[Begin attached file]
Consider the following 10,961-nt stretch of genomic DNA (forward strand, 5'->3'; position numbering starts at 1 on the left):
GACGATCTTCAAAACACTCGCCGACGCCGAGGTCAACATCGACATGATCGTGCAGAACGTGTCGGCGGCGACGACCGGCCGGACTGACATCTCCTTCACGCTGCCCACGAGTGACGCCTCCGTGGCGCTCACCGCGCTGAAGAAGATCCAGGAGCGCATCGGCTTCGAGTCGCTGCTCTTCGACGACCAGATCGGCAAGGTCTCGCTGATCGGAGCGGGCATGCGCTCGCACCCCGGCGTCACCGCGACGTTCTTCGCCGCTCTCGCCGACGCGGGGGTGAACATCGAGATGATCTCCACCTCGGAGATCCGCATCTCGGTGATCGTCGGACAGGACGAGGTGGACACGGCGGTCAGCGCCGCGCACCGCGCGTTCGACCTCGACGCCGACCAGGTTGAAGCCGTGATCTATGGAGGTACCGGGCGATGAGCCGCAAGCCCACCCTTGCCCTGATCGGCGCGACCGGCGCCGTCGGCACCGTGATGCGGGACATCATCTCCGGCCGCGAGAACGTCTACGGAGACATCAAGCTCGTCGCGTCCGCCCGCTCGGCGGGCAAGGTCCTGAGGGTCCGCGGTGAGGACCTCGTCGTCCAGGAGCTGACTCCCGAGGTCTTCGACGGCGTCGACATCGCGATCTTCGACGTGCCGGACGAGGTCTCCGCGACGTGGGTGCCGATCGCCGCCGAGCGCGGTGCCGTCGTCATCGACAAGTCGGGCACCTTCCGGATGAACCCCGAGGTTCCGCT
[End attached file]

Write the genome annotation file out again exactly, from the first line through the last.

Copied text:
Consider the following 10,961-nt stretch of genomic DNA (forward strand, 5'->3'; position numbering starts at 1 on the left):
GACGATCTTCAAAACACTCGCCGACGCCGAGGTCAACATCGACATGATCGTGCAGAACGTGTCGGCGGCGACGACCGGCCGGACTGACATCTCCTTCACGCTGCCCACGAGTGACGCCTCCGTGGCGCTCACCGCGCTGAAGAAGATCCAGGAGCGCATCGGCTTCGAGTCGCTGCTCTTCGACGACCAGATCGGCAAGGTCTCGCTGATCGGAGCGGGCATGCGCTCGCACCCCGGCGTCACCGCGACGTTCTTCGCCGCTCTCGCCGACGCGGGGGTGAACATCGAGATGATCTCCACCTCGGAGATCCGCATCTCGGTGATCGTCGGACAGGACGAGGTGGACACGGCGGTCAGCGCCGCGCACCGCGCGTTCGACCTCGACGCCGACCAGGTTGAAGCCGTGATCTATGGAGGTACCGGGCGATGAGCCGCAAGCCCACCCTTGCCCTGATCGGCGCGACCGGCGCCGTCGGCACCGTGATGCGGGACATCATCTCCGGCCGCGAGAACGTCTACGGAGACATCAAGCTCGTCGCGTCCGCCCGCTCGGCGGGCAAGGTCCTGAGGGTCCGCGGTGAGGACCTCGTCGTCCAGGAGCTGACTCCCGAGGTCTTCGACGGCGTCGACATCGCGATCTTCGACGTGCCGGACGAGGTCTCCGCGACGTGGGTGCCGATCGCCGCCGAGCGCGGTGCCGTCGTCATCGACAAGTCGGGCACCTTCCGGATGAACCCCGAGGTTCCGCT